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Southern Elders Slam Northern Senators Over Budget, Agency Relocation Criticism

Southern Elders Slam Northern Senators Over Budget, Agency Relocation Criticism

The Southern Nigeria Elders Solidarity Forum has slammed the Northern Senators Forum for criticising President Bola Tinubu over the 2024 national budget and the relocation of some federal agencies to Lagos. The elders said the senators’ comments were ill-conceived, unguarded, and divisive.

The Northern Senators Forum, comprising 58 lawmakers, issued a statement on Monday, accusing the president of unfair treatment of the North in the N28.7 trillion 2024 budget and approving the movement of some departments of the Central Bank of Nigeria and aviation agencies to Lagos.

The senators, led by their spokesperson, Senator Suleiman Kawu Summaila (NNPP Kano South), said the budget allocation and distribution were lopsided against the North and that the relocation of the agencies was unnecessary and unjustified.

However, the Southern Nigeria Elders Solidarity Forum, in a swift reaction, condemned the senators for their outbursts, saying they were capable of causing distractions in governance and creating unnecessary tension in the country. The forum’s spokesman, Emmanuel Silas, said the senators’ statement was strange and unfortunate, considering that they participated in scrutinising the budget when it was presented to the National Assembly.

Silas said the senators either did not study the budget well or ignored the genuine facts that necessitated the relocation of some departments of government to Lagos, which was aimed at administrative convenience. He said the president had been widely acknowledged as doing everything humanly possible to take the country to its place of destiny without negatively affecting any part of the country in whatever way.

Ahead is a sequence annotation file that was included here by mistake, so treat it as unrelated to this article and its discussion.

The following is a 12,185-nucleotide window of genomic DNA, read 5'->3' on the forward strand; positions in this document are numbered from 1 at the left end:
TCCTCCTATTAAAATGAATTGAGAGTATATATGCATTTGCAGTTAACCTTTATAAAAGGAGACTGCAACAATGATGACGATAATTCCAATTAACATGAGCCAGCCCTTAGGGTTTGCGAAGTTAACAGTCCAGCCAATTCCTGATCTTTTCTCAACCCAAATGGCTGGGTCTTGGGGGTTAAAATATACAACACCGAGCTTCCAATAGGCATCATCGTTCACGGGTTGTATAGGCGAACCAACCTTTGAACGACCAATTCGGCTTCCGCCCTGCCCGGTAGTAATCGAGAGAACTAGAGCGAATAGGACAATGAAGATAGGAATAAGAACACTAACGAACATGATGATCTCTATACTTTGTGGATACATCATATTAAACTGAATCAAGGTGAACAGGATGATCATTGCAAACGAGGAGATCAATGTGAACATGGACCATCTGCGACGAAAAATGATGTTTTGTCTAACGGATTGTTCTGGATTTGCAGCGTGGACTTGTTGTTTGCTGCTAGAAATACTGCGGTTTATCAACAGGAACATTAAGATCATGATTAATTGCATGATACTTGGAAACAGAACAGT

He cautioned the senators against deliberate attempts to undermine the president’s efforts and to set regions against each other. He urged them to focus on their legislative duties and to support the president in delivering good governance to the people.

Similarly, the Northern Peace and Justice Initiative, a civil society group, also expressed its support for the president and dismissed the claims of the Northern Senators Forum as baseless and unfounded. The group’s president, Abdulkabir Farouk, said there was no evidence to suggest that the president had plans to marginalise or short-change any region of the country in the scheme of things.

Farouk advised the senators to channel their grievances in more mature and constructive ways, or to seek an audience with the president to discuss such matters, rather than engaging in activities that could be perceived as deliberate incitements or subversions.

He also called on the Coalition of Civil Society for Good Governance and Accountability, which had sued for peace among the Northern Senators, to continue to promote dialogue and understanding among the lawmakers and other stakeholders. He said the coalition had rightly pointed out that the Northern senators had benefited immensely from the National Assembly, with many of them holding key committee positions and nominating projects for their constituencies.

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